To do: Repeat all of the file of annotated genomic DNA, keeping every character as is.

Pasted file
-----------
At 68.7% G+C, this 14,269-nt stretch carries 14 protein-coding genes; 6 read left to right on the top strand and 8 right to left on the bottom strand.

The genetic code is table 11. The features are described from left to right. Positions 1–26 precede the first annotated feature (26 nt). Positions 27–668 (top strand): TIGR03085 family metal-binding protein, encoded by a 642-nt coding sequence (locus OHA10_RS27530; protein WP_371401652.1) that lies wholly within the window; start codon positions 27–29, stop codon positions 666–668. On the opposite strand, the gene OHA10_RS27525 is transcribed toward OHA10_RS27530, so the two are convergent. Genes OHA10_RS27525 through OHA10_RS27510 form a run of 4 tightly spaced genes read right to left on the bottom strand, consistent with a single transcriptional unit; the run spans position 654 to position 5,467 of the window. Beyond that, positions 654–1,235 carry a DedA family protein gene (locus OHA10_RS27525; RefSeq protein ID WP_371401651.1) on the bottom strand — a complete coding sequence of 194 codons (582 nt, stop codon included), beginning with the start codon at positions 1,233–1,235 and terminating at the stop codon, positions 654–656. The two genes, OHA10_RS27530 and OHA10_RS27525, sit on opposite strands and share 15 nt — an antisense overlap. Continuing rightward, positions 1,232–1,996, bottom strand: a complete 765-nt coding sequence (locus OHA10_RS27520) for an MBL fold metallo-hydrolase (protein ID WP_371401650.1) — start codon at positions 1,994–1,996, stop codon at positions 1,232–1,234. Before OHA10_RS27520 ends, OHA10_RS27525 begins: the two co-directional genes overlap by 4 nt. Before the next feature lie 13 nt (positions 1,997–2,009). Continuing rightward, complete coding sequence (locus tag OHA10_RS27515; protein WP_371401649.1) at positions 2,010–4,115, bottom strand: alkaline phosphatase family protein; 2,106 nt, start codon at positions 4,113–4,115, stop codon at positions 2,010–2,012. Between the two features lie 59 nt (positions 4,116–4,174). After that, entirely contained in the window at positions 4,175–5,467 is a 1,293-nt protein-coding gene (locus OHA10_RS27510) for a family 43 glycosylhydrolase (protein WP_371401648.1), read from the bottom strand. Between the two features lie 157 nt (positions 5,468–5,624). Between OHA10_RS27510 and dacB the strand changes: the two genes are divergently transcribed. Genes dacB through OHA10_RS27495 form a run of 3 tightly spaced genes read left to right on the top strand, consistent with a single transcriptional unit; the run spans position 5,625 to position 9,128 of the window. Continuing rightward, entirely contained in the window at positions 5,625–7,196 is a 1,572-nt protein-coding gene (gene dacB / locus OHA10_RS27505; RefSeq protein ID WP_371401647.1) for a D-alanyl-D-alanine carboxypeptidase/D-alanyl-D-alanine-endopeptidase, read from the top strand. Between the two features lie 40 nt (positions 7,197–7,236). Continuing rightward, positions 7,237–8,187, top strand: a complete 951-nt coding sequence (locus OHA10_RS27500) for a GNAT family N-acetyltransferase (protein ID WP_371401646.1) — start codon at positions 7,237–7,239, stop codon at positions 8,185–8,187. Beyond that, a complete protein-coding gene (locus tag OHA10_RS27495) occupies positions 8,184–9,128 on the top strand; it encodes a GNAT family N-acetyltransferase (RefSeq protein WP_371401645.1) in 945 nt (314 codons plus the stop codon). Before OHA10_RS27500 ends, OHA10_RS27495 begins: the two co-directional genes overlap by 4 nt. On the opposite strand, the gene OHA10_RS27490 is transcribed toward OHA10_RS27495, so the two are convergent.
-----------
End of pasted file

At 68.7% G+C, this 14,269-nt stretch carries 14 protein-coding genes; 6 read left to right on the top strand and 8 right to left on the bottom strand.

The genetic code is table 11. The features are described from left to right. Positions 1–26 precede the first annotated feature (26 nt). Positions 27–668 (top strand): TIGR03085 family metal-binding protein, encoded by a 642-nt coding sequence (locus OHA10_RS27530; protein WP_371401652.1) that lies wholly within the window; start codon positions 27–29, stop codon positions 666–668. On the opposite strand, the gene OHA10_RS27525 is transcribed toward OHA10_RS27530, so the two are convergent. Genes OHA10_RS27525 through OHA10_RS27510 form a run of 4 tightly spaced genes read right to left on the bottom strand, consistent with a single transcriptional unit; the run spans position 654 to position 5,467 of the window. Beyond that, positions 654–1,235 carry a DedA family protein gene (locus OHA10_RS27525; RefSeq protein ID WP_371401651.1) on the bottom strand — a complete coding sequence of 194 codons (582 nt, stop codon included), beginning with the start codon at positions 1,233–1,235 and terminating at the stop codon, positions 654–656. The two genes, OHA10_RS27530 and OHA10_RS27525, sit on opposite strands and share 15 nt — an antisense overlap. Continuing rightward, positions 1,232–1,996, bottom strand: a complete 765-nt coding sequence (locus OHA10_RS27520) for an MBL fold metallo-hydrolase (protein ID WP_371401650.1) — start codon at positions 1,994–1,996, stop codon at positions 1,232–1,234. Before OHA10_RS27520 ends, OHA10_RS27525 begins: the two co-directional genes overlap by 4 nt. Before the next feature lie 13 nt (positions 1,997–2,009). Continuing rightward, complete coding sequence (locus tag OHA10_RS27515; protein WP_371401649.1) at positions 2,010–4,115, bottom strand: alkaline phosphatase family protein; 2,106 nt, start codon at positions 4,113–4,115, stop codon at positions 2,010–2,012. Between the two features lie 59 nt (positions 4,116–4,174). After that, entirely contained in the window at positions 4,175–5,467 is a 1,293-nt protein-coding gene (locus OHA10_RS27510) for a family 43 glycosylhydrolase (protein WP_371401648.1), read from the bottom strand. Between the two features lie 157 nt (positions 5,468–5,624). Between OHA10_RS27510 and dacB the strand changes: the two genes are divergently transcribed. Genes dacB through OHA10_RS27495 form a run of 3 tightly spaced genes read left to right on the top strand, consistent with a single transcriptional unit; the run spans position 5,625 to position 9,128 of the window. Continuing rightward, entirely contained in the window at positions 5,625–7,196 is a 1,572-nt protein-coding gene (gene dacB / locus OHA10_RS27505; RefSeq protein ID WP_371401647.1) for a D-alanyl-D-alanine carboxypeptidase/D-alanyl-D-alanine-endopeptidase, read from the top strand. Between the two features lie 40 nt (positions 7,197–7,236). Continuing rightward, positions 7,237–8,187, top strand: a complete 951-nt coding sequence (locus OHA10_RS27500) for a GNAT family N-acetyltransferase (protein ID WP_371401646.1) — start codon at positions 7,237–7,239, stop codon at positions 8,185–8,187. Beyond that, a complete protein-coding gene (locus tag OHA10_RS27495) occupies positions 8,184–9,128 on the top strand; it encodes a GNAT family N-acetyltransferase (RefSeq protein WP_371401645.1) in 945 nt (314 codons plus the stop codon). Before OHA10_RS27500 ends, OHA10_RS27495 begins: the two co-directional genes overlap by 4 nt. On the opposite strand, the gene OHA10_RS27490 is transcribed toward OHA10_RS27495, so the two are convergent.